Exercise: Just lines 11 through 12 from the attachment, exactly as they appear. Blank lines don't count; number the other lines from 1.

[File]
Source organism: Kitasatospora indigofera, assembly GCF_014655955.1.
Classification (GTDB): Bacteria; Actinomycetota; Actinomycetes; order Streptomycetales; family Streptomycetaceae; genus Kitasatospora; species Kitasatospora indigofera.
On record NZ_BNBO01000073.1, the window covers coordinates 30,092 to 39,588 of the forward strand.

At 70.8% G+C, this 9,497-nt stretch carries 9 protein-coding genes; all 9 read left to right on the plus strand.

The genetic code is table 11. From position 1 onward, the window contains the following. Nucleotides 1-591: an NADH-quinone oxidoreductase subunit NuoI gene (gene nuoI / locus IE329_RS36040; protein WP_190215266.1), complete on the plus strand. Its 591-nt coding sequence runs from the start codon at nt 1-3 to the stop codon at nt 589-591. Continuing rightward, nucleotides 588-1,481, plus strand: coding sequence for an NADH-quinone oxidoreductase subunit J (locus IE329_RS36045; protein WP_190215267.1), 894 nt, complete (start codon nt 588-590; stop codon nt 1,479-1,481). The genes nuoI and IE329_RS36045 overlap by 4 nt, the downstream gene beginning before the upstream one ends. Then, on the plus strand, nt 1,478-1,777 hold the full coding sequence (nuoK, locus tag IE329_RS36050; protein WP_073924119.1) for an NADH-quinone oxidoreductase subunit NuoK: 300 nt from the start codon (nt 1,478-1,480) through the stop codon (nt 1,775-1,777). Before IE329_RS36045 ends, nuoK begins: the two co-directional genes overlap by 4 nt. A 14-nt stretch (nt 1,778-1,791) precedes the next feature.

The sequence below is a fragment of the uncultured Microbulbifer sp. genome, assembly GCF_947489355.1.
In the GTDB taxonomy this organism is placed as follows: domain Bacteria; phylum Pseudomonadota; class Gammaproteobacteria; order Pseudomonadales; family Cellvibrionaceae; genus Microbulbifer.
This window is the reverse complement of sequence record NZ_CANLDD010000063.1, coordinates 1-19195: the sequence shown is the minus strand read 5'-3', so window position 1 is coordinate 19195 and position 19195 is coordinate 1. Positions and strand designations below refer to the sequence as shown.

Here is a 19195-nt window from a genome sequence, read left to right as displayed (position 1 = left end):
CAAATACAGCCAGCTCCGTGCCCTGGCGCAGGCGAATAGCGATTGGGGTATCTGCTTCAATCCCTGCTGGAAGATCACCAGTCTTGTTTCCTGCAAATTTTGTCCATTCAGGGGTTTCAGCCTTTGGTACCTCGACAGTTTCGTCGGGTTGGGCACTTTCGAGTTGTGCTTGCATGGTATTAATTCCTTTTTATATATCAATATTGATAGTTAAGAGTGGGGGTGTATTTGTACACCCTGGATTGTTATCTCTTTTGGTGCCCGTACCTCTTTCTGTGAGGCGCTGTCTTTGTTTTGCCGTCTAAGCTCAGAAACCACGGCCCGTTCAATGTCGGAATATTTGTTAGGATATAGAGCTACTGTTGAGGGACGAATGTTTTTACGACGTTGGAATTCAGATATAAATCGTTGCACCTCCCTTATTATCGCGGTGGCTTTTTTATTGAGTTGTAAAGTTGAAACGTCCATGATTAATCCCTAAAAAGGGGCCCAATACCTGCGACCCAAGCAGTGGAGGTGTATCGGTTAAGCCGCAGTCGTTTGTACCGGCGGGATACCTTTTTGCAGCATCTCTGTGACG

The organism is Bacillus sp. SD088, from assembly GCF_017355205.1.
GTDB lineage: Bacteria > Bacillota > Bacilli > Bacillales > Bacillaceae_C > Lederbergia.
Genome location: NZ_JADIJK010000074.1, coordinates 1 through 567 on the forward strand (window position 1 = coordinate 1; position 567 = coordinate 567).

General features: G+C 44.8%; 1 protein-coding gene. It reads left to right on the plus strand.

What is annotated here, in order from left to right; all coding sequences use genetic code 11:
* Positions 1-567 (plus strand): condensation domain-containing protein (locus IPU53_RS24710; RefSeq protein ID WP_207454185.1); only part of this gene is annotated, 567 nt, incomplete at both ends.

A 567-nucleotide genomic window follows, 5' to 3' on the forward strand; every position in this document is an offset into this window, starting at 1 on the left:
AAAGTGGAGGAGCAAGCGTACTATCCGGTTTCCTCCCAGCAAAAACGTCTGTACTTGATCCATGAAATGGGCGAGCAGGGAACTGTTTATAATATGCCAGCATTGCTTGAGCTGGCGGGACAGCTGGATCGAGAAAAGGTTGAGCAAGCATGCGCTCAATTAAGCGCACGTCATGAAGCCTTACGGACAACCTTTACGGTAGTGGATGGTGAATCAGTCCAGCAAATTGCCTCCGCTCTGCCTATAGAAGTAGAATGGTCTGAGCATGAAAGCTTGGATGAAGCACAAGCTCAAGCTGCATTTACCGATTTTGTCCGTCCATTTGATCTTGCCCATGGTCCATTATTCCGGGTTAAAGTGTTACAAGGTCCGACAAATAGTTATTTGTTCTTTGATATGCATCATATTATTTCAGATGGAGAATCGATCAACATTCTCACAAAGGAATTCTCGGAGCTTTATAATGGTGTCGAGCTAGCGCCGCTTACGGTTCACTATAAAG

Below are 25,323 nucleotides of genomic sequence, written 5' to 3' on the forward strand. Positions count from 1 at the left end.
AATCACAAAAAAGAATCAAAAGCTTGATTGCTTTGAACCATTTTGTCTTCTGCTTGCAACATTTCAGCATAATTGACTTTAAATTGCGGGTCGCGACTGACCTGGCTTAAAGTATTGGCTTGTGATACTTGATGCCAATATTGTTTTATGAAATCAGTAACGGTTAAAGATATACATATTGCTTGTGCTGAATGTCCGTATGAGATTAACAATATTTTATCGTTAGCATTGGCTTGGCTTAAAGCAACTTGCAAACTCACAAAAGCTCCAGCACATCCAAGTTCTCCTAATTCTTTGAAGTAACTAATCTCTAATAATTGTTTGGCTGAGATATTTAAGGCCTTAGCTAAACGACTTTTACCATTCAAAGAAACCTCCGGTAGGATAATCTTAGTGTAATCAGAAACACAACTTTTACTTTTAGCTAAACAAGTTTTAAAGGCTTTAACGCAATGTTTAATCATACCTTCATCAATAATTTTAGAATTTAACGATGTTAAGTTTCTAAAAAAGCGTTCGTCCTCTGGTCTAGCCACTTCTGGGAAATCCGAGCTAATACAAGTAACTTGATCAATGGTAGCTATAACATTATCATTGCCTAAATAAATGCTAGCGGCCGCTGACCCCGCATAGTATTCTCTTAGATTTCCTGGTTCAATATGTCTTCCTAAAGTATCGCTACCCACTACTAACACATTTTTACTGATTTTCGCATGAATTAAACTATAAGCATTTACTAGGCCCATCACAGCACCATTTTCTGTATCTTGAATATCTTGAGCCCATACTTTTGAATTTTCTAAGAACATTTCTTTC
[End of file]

The organism is Bacillus sp. SD088, from assembly GCF_017355205.1.
GTDB lineage: Bacteria > Bacillota > Bacilli > Bacillales > Bacillaceae_C > Lederbergia.